A story in the Kansas City Star reveals that millions of Americans are moving to states without income taxes. Not surprisingly, politicians and revenue bureaucrats from high‐tax states are monitoring escaping taxpayers in hopes of retaining the ability to seize a portion of their income:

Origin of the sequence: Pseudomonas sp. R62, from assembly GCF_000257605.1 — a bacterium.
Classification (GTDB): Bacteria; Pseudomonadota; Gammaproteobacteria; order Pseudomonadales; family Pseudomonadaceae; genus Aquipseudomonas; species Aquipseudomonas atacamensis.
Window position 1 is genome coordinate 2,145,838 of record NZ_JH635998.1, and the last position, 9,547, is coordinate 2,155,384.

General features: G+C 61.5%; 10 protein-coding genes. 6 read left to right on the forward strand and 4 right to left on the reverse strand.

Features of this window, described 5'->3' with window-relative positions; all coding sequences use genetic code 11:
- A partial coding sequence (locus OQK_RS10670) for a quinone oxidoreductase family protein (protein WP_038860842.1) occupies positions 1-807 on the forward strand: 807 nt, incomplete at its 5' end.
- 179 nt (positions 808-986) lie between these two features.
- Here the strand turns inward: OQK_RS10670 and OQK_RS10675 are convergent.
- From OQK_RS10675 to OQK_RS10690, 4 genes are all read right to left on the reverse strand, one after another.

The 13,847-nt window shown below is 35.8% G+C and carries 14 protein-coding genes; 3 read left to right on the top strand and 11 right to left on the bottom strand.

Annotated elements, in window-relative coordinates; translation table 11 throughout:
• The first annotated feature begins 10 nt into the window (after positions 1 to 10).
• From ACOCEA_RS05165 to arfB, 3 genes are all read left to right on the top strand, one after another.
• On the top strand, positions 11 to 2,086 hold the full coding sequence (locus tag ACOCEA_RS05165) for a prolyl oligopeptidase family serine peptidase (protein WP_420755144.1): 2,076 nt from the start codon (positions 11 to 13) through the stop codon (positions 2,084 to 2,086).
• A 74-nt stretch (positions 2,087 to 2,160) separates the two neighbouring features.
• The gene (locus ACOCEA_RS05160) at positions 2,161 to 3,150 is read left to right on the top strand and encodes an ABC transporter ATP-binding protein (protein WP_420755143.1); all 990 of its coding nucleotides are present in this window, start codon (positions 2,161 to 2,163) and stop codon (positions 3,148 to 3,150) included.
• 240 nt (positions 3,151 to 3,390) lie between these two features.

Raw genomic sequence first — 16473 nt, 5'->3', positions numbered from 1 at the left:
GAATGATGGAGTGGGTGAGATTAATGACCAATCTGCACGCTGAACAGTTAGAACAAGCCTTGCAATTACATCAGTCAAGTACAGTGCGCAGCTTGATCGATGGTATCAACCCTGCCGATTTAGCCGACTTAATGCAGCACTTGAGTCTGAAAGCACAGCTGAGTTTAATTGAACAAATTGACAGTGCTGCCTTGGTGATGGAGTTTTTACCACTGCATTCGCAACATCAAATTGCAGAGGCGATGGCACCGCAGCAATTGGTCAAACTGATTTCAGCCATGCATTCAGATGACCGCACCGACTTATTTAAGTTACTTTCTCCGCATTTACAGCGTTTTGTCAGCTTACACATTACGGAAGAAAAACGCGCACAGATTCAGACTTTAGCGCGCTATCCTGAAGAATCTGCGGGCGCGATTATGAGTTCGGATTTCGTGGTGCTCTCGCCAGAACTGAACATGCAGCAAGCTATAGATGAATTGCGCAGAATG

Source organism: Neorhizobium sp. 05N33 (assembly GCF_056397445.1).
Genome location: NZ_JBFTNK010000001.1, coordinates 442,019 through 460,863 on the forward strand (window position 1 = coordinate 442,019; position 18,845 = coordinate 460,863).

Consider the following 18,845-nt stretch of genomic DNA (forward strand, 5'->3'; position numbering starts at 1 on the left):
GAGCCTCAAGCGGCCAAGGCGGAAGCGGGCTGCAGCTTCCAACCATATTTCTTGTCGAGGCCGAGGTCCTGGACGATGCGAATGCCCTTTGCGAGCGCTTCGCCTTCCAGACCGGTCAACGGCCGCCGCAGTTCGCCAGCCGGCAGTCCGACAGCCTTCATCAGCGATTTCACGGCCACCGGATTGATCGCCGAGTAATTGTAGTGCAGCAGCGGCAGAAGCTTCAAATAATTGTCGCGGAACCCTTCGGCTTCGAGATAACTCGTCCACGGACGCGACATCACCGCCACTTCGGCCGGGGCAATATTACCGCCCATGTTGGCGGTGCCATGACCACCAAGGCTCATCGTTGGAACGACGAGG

No‐income‐tax states such as Florida, Nevada and Texas are looking increasingly attractive to people getting ready for retirement. …But before you move to a tax haven, it’s important to pay attention to the fine print of how to move. It’s easy to make seemingly minor mistakes that can trigger a painful audit — and a hefty bill — from the high‐tax jurisdiction you thought you had left behind. …Some relatively high‐tax states are increasingly cracking down on individuals who claim to have moved out of state, but still maintain strong connections to their former homes. Massachusetts plans to hire additional tax examiners in the next few months, some of whom will be assigned to a special “domicile unit” as part of its tax‐audit program. … state income tax rates can run as high as 10.3 percent in California and 8.97 percent in New Jersey. Besides Florida, Nevada and Texas, other states with no state income tax for individuals include Washington, Alaska, South Dakota and Wyoming. New Hampshire and Tennessee don’t have a broad wage‐based income tax but do tax interest and dividends. …from April 2000 through June 2006, there was a net migration of 2.3 million people moving from states with income taxes to states with no income taxes, an average of more than 1,000 people moving per day, says Richard Vedder, an economics professor at Ohio University in Athens, Ohio, based on an analysis of census data.